Sourcing root for all users

So, the common approach for sourcing ROOT seems to be just including

source /path/to/root/bin/

in your ~/.bashrc

I was thinking that in order for it to work for all users, you could do the same in /etc/bash.bashrc (but that doesn’t seem to work). And that for it to work also when accessing the computer via SSH, you could do the same in /etc/environment. Neither of these options, however, seem to work for me, and I’m at my wits’ end.

How have/would you solve this? I want to set the machine up so that all users always can launch the “current” ROOT version (which would then be defined in e.g. /etc/bash.bashrc or /etc/environment).

I’m doing version installations under /opt; e.g. /opt/root-6.10.02, and then I thought I can just set up aliases for the different version (if I can only get this bit to work). I’m thinking that having users install different versions under /usr or /home will lead to several instances of the same version.

Edit: Apparently I didn’t read the full post, will go through it soon. I only got the shortened version when I tried to open the link on my mobile device.

That’s more or less what I say, too.
Just do NOT put any “default ROOT” settings in any standard “environment” files.
Every user should always be expected to source an appropriate “thisroot.[c]sh” for the ROOT version that [s]he wants to use.
Note: you can easily create shell aliases for them (and put them in any standard “environment” files) … something like:

alias root-53436='source /opt/ROOT/releases/root_v5.34.36/bin/'
alias root-60902='source /opt/ROOT/releases/root_v6.09.02/bin/'
alias root-61004='source /opt/ROOT/releases/root_v6.10.04/bin/'
alias root-old="root-53436"
alias root-pro="root-60902"
alias root-new="root-61004"
alias root-dev="root-61004"
alias root-5="root-old"
alias root-6="root-new"

Actually, I myself do not put any “default ROOT” settings in any of my private “${HOME}/.profile”, “${HOME}/.bashrc” (and so on) files. I always call one of the above aliases in every [x]terminal in which I want to use ROOT.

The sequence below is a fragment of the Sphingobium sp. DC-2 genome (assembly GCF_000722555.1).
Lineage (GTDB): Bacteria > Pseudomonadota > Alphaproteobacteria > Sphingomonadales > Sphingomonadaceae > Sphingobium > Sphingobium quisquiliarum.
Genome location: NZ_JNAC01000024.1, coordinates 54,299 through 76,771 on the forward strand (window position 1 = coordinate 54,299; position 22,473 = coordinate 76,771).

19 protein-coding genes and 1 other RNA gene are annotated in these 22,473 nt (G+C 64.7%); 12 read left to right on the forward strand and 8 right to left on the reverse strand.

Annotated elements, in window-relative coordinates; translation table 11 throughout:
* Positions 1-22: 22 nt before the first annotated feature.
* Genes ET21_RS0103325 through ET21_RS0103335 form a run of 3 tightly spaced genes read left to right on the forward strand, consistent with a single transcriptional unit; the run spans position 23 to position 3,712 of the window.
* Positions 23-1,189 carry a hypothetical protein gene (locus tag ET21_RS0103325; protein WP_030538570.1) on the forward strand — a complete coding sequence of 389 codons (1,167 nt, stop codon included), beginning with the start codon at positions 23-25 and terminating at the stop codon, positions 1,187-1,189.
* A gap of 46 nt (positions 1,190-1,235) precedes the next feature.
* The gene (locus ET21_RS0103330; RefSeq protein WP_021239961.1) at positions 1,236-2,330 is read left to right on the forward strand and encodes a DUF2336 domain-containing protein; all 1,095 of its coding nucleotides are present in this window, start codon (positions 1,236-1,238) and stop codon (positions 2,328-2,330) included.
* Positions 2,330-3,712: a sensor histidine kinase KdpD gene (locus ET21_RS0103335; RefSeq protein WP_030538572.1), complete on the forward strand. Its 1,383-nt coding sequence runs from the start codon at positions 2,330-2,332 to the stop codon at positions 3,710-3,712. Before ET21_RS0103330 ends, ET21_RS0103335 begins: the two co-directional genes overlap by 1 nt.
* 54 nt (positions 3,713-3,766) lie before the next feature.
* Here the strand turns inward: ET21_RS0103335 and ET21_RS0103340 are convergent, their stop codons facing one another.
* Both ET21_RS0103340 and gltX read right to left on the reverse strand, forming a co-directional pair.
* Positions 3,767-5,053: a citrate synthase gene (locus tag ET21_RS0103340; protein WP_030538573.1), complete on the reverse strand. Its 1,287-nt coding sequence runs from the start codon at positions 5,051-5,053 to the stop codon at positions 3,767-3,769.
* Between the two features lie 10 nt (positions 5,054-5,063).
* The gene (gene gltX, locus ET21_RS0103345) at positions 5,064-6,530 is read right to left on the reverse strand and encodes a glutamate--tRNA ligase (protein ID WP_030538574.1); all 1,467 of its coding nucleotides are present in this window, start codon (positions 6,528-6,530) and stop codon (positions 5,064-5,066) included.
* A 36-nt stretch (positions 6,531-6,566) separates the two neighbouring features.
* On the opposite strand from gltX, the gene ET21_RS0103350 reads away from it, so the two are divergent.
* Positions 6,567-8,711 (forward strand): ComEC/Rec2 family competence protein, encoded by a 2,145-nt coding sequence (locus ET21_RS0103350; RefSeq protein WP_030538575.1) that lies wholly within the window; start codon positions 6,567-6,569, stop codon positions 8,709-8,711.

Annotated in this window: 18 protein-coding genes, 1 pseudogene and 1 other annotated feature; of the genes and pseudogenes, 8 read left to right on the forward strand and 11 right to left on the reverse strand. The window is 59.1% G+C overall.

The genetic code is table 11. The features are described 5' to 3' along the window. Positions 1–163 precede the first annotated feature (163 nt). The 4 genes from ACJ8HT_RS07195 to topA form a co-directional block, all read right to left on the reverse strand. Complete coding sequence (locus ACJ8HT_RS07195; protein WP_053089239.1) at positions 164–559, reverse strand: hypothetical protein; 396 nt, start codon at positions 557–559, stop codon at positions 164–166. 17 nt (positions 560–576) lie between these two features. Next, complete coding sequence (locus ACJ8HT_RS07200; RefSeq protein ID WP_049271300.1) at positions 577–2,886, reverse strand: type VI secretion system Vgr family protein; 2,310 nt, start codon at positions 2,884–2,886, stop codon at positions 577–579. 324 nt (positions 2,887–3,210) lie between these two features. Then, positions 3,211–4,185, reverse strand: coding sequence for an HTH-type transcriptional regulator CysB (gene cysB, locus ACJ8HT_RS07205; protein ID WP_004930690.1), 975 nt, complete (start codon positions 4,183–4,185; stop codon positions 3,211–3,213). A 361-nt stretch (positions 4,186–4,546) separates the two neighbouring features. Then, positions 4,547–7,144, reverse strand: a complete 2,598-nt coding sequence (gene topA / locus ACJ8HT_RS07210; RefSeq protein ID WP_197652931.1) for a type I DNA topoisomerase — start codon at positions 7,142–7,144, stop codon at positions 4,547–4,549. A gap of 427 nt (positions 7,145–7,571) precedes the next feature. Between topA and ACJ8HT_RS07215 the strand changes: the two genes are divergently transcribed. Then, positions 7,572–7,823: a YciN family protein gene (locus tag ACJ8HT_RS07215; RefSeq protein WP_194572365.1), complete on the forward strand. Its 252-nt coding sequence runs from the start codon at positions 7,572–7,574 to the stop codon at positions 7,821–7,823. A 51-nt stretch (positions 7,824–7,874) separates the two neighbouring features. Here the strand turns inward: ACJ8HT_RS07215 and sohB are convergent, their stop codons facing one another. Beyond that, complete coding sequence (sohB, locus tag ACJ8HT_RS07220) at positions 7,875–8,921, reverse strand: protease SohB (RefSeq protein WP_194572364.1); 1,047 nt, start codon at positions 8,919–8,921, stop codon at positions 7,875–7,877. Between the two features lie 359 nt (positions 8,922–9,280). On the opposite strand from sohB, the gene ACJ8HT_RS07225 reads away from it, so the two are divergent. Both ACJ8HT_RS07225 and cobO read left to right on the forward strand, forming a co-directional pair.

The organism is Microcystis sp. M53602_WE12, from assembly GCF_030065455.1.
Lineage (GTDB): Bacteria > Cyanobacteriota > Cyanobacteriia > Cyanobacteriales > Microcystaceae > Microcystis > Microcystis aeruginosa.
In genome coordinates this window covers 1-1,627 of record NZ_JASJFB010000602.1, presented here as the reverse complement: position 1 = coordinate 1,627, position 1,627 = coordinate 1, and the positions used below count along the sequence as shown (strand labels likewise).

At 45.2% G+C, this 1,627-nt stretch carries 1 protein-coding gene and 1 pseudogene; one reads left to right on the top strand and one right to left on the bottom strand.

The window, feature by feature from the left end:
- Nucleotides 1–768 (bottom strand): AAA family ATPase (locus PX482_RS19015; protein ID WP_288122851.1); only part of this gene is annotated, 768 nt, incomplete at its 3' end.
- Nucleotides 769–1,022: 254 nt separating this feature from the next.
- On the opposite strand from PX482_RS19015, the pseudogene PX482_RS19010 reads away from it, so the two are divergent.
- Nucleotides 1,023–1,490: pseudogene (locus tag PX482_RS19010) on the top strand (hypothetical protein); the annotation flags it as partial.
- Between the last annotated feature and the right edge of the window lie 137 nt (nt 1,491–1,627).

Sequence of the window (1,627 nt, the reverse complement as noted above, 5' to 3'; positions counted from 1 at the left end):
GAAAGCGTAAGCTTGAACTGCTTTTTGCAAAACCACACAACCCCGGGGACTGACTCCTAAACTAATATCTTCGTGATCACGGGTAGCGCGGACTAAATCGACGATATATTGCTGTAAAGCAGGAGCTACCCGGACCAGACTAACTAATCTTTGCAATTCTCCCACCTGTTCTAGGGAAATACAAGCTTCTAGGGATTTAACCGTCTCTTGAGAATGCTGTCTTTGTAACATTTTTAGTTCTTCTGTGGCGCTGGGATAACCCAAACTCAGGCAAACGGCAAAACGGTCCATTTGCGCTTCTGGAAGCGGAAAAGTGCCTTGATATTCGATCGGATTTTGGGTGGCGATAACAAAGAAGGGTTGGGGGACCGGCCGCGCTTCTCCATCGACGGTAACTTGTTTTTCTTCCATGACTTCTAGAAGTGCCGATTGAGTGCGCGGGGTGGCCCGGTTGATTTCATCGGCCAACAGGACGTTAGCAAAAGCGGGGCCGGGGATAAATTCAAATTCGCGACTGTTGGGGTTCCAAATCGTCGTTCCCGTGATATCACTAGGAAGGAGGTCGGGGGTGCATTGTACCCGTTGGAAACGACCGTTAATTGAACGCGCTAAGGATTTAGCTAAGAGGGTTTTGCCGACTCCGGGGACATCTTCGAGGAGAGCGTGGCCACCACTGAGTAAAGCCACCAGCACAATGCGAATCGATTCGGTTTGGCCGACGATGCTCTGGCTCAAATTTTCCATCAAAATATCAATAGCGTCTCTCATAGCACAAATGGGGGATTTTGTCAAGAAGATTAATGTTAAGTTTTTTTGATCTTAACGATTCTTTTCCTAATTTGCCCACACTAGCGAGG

BTW. My “original post” contains advices how to “configure” ROOT but they are quite old and suited for ROOT 5 and early versions of ROOT 6 (but not really for newer ROOT 6 versions).

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I am a big fan of using environment-modules. This permits the user a quick way to see what is available and switch in various version as they need:

$ module avail       
-------------------- /usr/local/Modules/3.2.10/modulefiles ---------------------
dot                       module-info               root/6.09.02
geant4/10.03.p01          modules                   root/6.10.00
geant4/10.03.p02(default) root/5.34.36              root/6.10.02(default)
macports                  root/6.08.06              use.own
$ module load root
$ module list
Currently Loaded Modulefiles:
  1) macports       2) root/6.10.02
$ module switch root/6.10.02 root/5.34.36
$ module list
Currently Loaded Modulefiles:
  1) macports       2) root/5.34.36
$ module unload root
$ module list
Currently Loaded Modulefiles:
  1) macports
$ module load root/6.10.00
$ module list
Currently Loaded Modulefiles:
  1) macports       2) root/6.10.00
1 Like

another possibility is to use direnv:

it works on a per-directory basis.


$> mkdir -p foo/bin
$> cd foo
$> cat > .envrc
export FOO=`pwd`
export PATH=$FOO/bin:$PATH

## do the following only once
$> direnv allow .
$> echo $FOO

no need for special privileges (like installing environment-modules.)

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